The court heard evidence from a doctor who provided a report for children B, D and E. She said that child E was referred to the public health nurse due to growth concerns when she was fifteen months old. When first examined the child was in the 0.4 percentile with a downward movement of weight which did not represent expected growth for a child her age. The doctor gave evidence that the child had previously been in hospital as an inpatient and had gained weight during that time.
The doctor gave evidence that child D was referred to paediatrics in 2018 with failure to thrive. Her weight was below 0.4 percentile and the doctors were very concerned. She said that in the absence of any medical reason for the child’s weight faltering the home environment would be considered as the reason for the child’s malnutrition. She told the court that a high protein energy diet with supplements were recommended for child D.
The doctor told the court that child B was referred by a public health nurse when he was 5 1/2 due to concerns about his growth. The doctor said that child B’s growth faltered from the 25th percentile to 0.4 percentile. She said the family did not engage at first. She gave evidence that in the absence of a medical cause for the child’s weight faltering her opinion was that his low weight was due to under-nutrition.
The doctor told the court that growth faltering can affect immunity, that it can result in short stature, and possibly cognitive impairment. She gave evidence that the family never engaged with the family support worker and that she had never met the father.
The social worker gave evidence that children A, B and F were referred to the education welfare office. She told the court that A and B never had their homework or school bag with them at school and that they often asked for extra food. The court heard that A was behind her peers and struggled with friendships. She said that the education welfare officer reported that the parents had not attended appointments with the school.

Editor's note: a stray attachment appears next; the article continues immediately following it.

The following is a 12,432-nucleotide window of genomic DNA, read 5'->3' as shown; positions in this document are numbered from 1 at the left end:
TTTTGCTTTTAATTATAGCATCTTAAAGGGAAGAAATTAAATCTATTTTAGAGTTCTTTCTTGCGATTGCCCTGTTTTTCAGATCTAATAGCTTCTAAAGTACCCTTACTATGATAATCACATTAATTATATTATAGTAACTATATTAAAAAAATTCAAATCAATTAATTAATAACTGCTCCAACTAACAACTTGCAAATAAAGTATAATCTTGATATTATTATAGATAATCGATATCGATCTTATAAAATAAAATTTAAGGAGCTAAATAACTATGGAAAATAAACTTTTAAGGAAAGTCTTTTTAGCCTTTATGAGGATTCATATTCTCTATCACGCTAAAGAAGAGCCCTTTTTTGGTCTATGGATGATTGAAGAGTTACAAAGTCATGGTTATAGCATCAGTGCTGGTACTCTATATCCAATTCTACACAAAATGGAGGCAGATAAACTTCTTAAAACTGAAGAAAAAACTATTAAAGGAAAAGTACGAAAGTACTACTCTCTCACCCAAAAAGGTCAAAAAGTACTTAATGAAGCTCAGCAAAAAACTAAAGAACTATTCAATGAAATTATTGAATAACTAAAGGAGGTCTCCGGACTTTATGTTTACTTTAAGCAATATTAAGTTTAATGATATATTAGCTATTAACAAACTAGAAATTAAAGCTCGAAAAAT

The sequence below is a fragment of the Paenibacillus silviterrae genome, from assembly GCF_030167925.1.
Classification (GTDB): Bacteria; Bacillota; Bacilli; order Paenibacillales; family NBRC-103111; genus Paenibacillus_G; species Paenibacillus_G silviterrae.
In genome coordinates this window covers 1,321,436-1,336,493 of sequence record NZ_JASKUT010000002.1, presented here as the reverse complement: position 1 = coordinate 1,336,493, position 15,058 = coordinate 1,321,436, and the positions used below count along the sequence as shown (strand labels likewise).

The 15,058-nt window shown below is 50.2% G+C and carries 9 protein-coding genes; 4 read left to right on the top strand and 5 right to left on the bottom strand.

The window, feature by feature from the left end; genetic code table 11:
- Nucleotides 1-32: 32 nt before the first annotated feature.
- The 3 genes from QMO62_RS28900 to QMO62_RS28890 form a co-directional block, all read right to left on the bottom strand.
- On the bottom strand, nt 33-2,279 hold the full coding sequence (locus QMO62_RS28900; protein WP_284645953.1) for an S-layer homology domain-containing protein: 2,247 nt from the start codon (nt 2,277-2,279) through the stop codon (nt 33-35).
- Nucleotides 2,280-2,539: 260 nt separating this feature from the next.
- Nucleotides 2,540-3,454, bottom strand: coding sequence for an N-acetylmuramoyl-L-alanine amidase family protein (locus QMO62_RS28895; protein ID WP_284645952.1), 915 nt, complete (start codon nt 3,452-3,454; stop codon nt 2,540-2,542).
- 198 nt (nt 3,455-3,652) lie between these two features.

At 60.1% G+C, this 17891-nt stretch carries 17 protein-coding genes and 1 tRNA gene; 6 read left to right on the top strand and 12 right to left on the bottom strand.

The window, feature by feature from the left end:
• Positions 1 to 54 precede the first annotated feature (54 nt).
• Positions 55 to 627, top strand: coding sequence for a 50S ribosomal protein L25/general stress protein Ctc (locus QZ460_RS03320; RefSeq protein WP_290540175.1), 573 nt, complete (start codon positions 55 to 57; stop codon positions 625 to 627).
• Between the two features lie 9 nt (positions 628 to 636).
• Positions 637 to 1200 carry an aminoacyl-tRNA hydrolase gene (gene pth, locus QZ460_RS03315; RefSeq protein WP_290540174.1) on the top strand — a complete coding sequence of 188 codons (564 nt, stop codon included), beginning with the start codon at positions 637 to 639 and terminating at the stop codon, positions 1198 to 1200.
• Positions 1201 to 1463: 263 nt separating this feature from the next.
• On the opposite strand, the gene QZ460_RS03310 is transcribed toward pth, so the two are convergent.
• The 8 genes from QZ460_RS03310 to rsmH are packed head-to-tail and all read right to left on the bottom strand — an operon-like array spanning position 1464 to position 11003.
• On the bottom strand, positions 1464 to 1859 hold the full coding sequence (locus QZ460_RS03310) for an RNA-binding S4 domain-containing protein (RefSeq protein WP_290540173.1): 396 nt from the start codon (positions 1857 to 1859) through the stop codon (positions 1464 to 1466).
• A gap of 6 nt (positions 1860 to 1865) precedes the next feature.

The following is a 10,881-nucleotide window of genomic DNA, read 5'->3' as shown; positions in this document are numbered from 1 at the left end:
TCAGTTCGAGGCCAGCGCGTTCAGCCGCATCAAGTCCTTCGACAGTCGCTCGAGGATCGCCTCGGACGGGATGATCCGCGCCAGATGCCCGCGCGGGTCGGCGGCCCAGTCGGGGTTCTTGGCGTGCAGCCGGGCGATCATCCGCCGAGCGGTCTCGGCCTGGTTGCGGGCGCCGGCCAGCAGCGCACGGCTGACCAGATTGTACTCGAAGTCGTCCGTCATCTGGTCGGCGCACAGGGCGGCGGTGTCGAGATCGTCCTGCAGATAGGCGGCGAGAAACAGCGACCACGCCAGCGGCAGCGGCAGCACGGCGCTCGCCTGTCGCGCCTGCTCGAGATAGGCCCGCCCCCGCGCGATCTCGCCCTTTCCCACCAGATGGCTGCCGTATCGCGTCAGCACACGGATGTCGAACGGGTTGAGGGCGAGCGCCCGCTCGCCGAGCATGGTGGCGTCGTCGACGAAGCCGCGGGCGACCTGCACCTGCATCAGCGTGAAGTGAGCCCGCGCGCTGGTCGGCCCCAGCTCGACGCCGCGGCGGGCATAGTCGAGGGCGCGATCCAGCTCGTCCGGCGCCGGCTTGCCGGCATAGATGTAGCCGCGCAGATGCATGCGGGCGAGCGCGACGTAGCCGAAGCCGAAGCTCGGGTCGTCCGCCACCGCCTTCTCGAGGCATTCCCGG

The social worker also gave evidence that Child F was very thin and that his clothes were too big for him. She told the court that he was often tired in class, that he always seemed hungry and that he had often asked if he could bring lunches home. She gave evidence that he was often absent and that he was behind in class and had difficulty concentrating.
She added that the previous social worker had recorded that on occasion the family had no food or electricity, so the social work department bought food for them.
She told the court on one occasion the mother had reported that the father had gone drinking with friends with all the welfare money. She said that the family were then given a food hamper and nappies. She also told the court that the mother did not get the supplements as recommended by the paediatrician.
The social worker told the court that the social work department was concerned about the weight of B and D and that the mother was told to present to Accident and Emergency but had failed to so so. She said that the mother smoked during pregnancy and that there were concerns that she had used cocaine while pregnant. The social worker told the court that the mother denied using cocaine while pregnant, however she said that there are reports that the parents were partying, drinking and using drugs. She said that the parents are difficult to contact and that there is no engagement with the family support worker. The interim care order was extended for four weeks.